What did you watch last week (w/e October 28)?

Batman Year One

Time for “What did you watch last week?”, my chance to tell you what I watched last week that I haven’t already reviewed and your chance to recommend things to everyone else (and me) in case we’ve missed them.

My recommendations for maximum viewing pleasure this week: Dexter, Modern Family, Happy Endings, Homeland, Suburgatory and Community.

Things you might enjoy but that I’m not necessarily recommending: Being Erica, House, Chuck and Ringer.

In the backlog: Friday’s Boss, Sunday’s Walking Dead, Braquo and Dexter, and last night’s House. I’ll be reviewing Grimm later today.

A few thoughts on the regulars:

  • Dexter: most seasons of Dexter don’t really get interesting until episode seven, which is probably why I’m feeling very bored watching it at the moment, despite the presence of Edward James Olmos in a show set in Miami. I’m hoping it’ll kick off soon.
  • Chuck: boring. Sorry, I’m still not sure why this show is still limping on. It’s vaguely amusing, has a couple of fun pop culture references each episodes, but I’m struggling to work out why I’m still watching it, beyond “because it’s on its final season and you’ve been watching it for four years”. Except there’s talk of possibly another season after this, so messed up are NBC’s ratings at the moment.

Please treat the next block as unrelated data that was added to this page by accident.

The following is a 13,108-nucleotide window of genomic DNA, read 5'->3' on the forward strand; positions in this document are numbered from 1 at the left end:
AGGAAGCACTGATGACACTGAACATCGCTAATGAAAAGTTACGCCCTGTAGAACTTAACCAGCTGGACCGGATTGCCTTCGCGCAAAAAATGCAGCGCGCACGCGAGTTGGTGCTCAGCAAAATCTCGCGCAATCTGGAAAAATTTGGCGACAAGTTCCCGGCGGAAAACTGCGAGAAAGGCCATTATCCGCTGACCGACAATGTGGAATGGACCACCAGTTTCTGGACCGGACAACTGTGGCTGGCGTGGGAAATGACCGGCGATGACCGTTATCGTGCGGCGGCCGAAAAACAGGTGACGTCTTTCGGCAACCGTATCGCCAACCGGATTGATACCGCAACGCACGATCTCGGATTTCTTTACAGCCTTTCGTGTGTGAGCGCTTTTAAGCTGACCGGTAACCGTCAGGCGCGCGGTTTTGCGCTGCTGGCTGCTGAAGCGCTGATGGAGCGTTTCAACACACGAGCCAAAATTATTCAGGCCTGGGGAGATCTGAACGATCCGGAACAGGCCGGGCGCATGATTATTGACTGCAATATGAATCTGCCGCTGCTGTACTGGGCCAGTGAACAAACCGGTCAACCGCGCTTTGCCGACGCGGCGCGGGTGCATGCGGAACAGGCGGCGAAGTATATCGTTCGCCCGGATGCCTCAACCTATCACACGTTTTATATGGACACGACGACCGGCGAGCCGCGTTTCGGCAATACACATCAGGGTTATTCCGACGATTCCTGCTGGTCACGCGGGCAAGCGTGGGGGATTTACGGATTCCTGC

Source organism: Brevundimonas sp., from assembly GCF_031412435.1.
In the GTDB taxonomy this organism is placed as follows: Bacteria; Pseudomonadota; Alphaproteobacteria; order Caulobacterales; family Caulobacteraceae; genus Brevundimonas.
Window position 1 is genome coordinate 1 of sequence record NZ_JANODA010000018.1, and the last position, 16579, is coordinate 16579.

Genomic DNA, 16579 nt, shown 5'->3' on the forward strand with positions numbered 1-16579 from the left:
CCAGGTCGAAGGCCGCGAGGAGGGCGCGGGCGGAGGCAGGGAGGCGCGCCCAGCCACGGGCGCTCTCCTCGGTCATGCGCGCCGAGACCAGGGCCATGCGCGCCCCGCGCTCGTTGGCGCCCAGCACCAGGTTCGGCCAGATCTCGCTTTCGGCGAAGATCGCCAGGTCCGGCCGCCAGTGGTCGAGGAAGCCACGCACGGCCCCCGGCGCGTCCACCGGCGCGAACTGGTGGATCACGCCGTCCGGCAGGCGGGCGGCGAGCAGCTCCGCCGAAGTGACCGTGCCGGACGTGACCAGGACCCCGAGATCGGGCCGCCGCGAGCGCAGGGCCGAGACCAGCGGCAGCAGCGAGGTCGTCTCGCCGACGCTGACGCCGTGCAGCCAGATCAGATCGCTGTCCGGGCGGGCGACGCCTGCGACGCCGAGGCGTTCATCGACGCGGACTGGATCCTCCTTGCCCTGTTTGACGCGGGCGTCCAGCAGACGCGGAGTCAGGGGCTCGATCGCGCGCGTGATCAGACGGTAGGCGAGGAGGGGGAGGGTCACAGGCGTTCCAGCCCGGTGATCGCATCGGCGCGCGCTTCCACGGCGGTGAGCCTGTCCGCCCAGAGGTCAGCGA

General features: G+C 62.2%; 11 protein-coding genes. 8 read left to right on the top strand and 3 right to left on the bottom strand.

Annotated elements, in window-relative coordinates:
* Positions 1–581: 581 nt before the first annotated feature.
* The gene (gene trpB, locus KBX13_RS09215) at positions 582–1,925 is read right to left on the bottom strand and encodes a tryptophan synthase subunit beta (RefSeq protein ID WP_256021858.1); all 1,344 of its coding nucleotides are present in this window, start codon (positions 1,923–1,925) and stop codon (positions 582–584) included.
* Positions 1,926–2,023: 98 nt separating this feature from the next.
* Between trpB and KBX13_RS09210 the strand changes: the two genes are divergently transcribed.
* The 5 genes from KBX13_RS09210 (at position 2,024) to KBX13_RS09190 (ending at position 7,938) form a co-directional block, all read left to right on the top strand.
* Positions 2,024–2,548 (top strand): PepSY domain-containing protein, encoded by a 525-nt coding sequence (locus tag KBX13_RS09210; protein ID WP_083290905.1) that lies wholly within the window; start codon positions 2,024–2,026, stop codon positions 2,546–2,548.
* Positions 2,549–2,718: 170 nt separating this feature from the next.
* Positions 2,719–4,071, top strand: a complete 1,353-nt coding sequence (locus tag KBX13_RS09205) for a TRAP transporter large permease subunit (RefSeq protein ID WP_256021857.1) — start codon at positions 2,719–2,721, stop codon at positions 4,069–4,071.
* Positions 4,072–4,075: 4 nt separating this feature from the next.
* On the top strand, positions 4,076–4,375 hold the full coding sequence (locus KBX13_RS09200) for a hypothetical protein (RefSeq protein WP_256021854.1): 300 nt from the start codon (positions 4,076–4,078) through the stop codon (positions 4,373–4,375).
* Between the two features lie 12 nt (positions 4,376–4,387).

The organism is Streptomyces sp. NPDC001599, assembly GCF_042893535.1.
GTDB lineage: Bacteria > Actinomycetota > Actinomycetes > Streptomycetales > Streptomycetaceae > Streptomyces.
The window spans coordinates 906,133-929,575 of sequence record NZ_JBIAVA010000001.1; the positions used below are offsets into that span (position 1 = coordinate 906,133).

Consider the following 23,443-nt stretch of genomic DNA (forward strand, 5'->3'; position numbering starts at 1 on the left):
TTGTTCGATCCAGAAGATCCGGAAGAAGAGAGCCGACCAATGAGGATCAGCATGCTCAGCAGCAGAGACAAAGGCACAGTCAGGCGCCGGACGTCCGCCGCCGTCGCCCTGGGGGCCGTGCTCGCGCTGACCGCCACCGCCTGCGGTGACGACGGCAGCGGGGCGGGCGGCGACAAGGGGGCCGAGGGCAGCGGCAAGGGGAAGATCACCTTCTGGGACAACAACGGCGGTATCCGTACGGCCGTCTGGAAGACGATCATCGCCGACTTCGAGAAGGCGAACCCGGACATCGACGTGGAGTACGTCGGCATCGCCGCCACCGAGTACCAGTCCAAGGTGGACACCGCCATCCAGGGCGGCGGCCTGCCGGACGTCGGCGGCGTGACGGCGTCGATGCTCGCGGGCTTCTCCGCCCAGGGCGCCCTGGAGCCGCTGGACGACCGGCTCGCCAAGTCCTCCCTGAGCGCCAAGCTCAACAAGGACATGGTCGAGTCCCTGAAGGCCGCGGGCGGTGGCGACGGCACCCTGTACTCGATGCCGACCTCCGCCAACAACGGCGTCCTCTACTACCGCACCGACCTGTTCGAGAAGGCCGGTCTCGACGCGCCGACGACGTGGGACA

• Happy Endings: has entered the “season 2 of Friends” paradigm in which the characters get a little broader and a little more stereotypical, while the plots get sillier. But it was good to have an episode in which Alex got to shine – imagine that: a show in which Elisha Cuthbert is actually good.
  • Homeland: after nothing but brilliance since the first episode, this week’s was the first episode that felt a little disappointing, just because it didn’t feel like anything had actually been achieved by the narrative that wasn’t obvious and predictable. It’s still the best drama on TV though.
  • American Horror Story: a simple formula – no Alex Breckenridge, no watch. She wasn’t in it this week so I didn’t feel compelled to watch it, which should tell you something about the show.
  • Community: loved Abed’s Halloween story – you can tell Dan Harmon is almost as Asperger’s as Abed is – and it’s great to see the show on form again.
  • Suburgatory: still great, so clearly I’m going to have to revise my rule from “only great when Emily Kapnek writes it” to “only great when women write it”